So Pot and I got into a discussion this morning about what we look for in writer’s blogs. She blogged about it herself before I had even fully caffeinated (wow, what do you know, I can actually spell that later in the day!). You can read about it on her blog Hunting High And Low (check the links section to the right). I have already previously blogged on the power of names–that thing that makes me actually check out a blog in the first place, but I thought she brought up a good point in asking what it is that actually gets a blog added to our daily (if we’re really procrastinating) or weekly (in the event we’re actually really writing a lot) reads list. The following quote indicates the seriousness with which she took this task of checking out new blogs: In most cases I scanned not only the most recent post, but everything on the first page and sometimes the next one back, just to give it a fair shot.
Yeah, Pot, you’re a lot nicer than I am. Unless I am just in serious procrastination mode, I don’t even bother reading blogs with names that don’t tweak my interest (for example, yesterday I clicked over to Hey, There’s A Dead Guy in the Living Room; props on a creative title!). And once I’m there, I scroll through, at most, three to five posts–and I skim. This is one of the few areas of my life where I don’t read word for word (some of my grad school texts were others…). But I’m a demanding audience. If you haven’t said something interesting or funny, you’re not going to hold my attention. Sad, but true. I actually do spend a bit longer checking out your links section. I’m mad for links. I’ve found all sorts of fabulous research tools or links to other blogs to check out through my blog browsing. So cool and/or useful stuff in your links is a major plus. Oh and quotes. I love good quotes.
So other than being funny or intellectually stimulating, what do I want to read in a writer’s blog? Well, I enjoy hearing from newly published writers who haven’t lost the feeling of what it was like to be on the hunt for a publisher or agent–and are eager to share their journey. I find it fascinating to hear what people have gone through to get published. I love reading little pearls of wisdom. Case in point, in Wednesday’s post on RWKF, the blogger passed on this jewel she recently overheard at a Sisters In Crime meeting: “It’s not rocket science. You’ve got to have the basics in place. You’ve got to have a bad guy. You’ve got to have a likable protagonist. That protagonist has to want something substantial. You’ve got to have someone keeping the protagonist from getting that something…” Sounds radically simple, but it’s something that often gets forgotten in all the technical crap. I also love hearing about your struggles with writing–how life interferes and how you get past it. Because it happens to all of us. I love hearing practical advice. Today’s Paperback Writer post was a fabulous entry about self-promotion that doesn’t suck. This hit a particular chord with me because I am distinctly not looking forward to self-promotion. I am of the naive belief that my job is to WRITE the books and that once they’re accepted for publication, it’s someone ELSE’S to sell them while I write more… I also like hearing about your writing process. How do you work? What’s your work space like? What are your writing habits? Are you a pantser or a plotter? Did you write today? Didn’t you? Why not? Does it squick you when you can’t write? Or do you sometimes get so burnt out that it’s not fun anymore? What inspires you? What’s your bad writing habit? Your best one? Do you have any writing rituals you have to follow? Do you listen to music as you write? If so, what? I like hearing your thoughts on character development or building suspense or some other part of the writing process.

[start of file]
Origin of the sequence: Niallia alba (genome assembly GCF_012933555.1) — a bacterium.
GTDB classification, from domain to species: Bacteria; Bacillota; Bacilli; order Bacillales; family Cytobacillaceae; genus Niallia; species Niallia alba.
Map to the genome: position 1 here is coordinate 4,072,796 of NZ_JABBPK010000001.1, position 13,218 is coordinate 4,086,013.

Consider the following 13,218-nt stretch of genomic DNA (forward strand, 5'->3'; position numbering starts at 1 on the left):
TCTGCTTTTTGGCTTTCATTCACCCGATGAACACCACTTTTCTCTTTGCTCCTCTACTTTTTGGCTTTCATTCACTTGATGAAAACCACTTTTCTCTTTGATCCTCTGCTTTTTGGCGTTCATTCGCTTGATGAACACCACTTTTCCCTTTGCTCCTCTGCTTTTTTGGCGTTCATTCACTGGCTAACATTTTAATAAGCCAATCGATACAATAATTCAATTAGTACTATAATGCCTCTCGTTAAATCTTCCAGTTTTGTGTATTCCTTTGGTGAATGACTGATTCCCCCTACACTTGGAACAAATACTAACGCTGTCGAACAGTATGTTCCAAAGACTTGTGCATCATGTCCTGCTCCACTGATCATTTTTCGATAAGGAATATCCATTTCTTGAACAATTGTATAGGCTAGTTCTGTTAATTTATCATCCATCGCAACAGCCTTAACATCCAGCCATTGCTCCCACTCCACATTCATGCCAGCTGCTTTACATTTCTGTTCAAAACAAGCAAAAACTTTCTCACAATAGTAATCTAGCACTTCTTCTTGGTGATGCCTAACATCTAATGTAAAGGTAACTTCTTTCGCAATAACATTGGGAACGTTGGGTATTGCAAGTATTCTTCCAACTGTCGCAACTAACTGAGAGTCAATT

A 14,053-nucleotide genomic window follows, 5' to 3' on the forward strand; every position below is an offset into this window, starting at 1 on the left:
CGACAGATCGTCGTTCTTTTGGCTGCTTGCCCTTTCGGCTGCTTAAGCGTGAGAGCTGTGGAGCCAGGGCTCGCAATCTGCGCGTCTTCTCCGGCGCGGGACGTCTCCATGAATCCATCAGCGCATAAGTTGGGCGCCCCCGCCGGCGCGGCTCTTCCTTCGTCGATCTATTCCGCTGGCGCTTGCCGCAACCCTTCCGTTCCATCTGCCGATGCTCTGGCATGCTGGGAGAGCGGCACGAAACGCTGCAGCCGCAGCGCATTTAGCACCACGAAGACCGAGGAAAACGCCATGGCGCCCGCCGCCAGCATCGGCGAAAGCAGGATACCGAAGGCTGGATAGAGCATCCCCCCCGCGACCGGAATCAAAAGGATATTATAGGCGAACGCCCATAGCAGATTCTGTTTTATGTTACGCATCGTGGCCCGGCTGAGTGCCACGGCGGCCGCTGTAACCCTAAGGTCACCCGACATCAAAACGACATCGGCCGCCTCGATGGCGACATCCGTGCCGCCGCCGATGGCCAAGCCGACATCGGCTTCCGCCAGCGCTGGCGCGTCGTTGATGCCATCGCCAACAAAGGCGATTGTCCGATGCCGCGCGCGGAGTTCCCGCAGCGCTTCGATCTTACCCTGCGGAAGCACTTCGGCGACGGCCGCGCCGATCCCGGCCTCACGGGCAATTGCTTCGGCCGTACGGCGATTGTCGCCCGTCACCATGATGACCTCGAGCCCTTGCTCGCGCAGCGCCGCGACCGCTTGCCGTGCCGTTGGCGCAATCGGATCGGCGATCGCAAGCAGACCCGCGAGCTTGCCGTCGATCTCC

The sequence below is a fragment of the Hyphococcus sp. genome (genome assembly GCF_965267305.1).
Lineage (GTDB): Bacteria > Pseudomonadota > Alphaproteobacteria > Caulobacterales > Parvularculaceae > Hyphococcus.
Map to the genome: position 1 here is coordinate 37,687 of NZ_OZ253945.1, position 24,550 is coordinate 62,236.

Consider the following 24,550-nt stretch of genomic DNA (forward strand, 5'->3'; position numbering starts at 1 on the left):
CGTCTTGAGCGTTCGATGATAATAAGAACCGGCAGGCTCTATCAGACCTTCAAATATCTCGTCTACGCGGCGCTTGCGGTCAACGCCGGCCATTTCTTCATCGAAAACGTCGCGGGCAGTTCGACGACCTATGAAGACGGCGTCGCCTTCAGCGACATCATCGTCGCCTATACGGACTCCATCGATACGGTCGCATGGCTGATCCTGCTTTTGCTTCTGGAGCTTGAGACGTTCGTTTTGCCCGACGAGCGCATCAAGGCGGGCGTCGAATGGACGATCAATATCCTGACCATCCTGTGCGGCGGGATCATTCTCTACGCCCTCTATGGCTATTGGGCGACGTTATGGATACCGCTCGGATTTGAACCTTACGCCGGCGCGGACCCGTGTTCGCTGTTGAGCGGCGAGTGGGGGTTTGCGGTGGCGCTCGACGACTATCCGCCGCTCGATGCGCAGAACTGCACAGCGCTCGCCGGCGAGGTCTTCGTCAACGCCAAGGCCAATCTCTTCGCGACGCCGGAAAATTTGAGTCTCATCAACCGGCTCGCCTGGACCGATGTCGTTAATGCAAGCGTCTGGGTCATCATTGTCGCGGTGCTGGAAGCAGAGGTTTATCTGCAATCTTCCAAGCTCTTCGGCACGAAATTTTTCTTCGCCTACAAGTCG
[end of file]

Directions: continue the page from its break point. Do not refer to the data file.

I’m NOT such a big fan of unceasing self-promotion. Or of having posts solely devoted to “Today I will be HERE”. Make a calendar of appearances that we can click on if we’re interested. I mean if you’re getting a book published, that’s huge and great and absolutely tell us about it, but DO talk about other stuff as well. I’m also not a huge fan of lots of non-writing related personal stuff. That’s for a personal blog, not a writer’s blog. I’m not into contest ads. Unless you’re entering and you’re talking about the process, don’t bother telling me about it. I’m not all that into hearing about conferences either. All the who you talked with and who you met in the industry and reducing the story to a bunch of technical terminology that sucks the soul out…not for me. I mean it’s one thing if it’s something cool like “OMG I got to meet Nora! She’s so cool!” (because frankly if I ever get to meet her, that’s going to be me….the woman is a goddess in the industry), but if it’s just a who’s who of the publishing world, I’m not that interested. I’d rather be writing.
And as Pot so graciously pointed out in her blog, we’re not trying to tell anybody how to write their blogs. Just giving our opinions about what we like.